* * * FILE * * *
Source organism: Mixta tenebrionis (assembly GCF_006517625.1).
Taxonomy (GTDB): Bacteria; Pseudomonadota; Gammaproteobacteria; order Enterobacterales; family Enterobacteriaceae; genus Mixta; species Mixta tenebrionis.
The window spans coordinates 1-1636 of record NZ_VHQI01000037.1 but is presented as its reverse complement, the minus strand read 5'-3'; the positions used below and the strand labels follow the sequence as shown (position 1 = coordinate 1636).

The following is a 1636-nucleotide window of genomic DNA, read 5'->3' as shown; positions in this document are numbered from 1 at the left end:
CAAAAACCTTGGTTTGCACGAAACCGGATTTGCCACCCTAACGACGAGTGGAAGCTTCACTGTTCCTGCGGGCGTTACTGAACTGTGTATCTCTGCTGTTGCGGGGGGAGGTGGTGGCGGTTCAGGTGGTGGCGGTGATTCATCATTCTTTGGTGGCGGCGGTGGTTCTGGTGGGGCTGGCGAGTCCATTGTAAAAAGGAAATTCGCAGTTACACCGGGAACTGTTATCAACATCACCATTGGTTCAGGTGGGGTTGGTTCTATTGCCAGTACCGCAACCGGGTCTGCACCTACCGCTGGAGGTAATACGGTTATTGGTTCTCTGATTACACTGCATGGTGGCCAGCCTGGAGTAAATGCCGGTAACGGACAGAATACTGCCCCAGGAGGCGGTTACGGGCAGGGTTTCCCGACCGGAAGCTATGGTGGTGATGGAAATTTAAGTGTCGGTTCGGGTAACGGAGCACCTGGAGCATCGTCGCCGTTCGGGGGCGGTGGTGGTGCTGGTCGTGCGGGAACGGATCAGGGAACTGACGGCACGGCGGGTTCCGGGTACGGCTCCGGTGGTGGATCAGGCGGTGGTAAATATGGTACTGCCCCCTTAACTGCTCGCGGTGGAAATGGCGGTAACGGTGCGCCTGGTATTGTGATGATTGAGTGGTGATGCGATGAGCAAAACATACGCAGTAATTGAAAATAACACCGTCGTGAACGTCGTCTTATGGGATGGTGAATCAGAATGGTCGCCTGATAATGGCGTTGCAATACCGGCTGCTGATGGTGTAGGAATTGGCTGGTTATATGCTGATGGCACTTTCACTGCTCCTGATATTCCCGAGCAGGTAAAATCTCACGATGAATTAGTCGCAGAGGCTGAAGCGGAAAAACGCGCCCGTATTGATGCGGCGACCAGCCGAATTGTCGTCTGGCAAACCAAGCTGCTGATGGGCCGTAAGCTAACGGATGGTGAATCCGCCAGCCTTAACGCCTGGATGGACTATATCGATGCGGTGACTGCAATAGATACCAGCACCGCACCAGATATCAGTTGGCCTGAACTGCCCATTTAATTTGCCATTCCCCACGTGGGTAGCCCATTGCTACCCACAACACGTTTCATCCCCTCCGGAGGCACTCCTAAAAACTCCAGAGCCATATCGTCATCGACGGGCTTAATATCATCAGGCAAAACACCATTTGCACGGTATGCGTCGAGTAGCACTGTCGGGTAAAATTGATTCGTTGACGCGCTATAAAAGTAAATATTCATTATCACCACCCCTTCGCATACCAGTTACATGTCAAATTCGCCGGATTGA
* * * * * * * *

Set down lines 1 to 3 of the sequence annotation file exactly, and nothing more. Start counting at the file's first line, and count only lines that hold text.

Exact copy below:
Source organism: Mixta tenebrionis (assembly GCF_006517625.1).
Taxonomy (GTDB): Bacteria; Pseudomonadota; Gammaproteobacteria; order Enterobacterales; family Enterobacteriaceae; genus Mixta; species Mixta tenebrionis.
The window spans coordinates 1-1636 of record NZ_VHQI01000037.1 but is presented as its reverse complement, the minus strand read 5'-3'; the positions used below and the strand labels follow the sequence as shown (position 1 = coordinate 1636).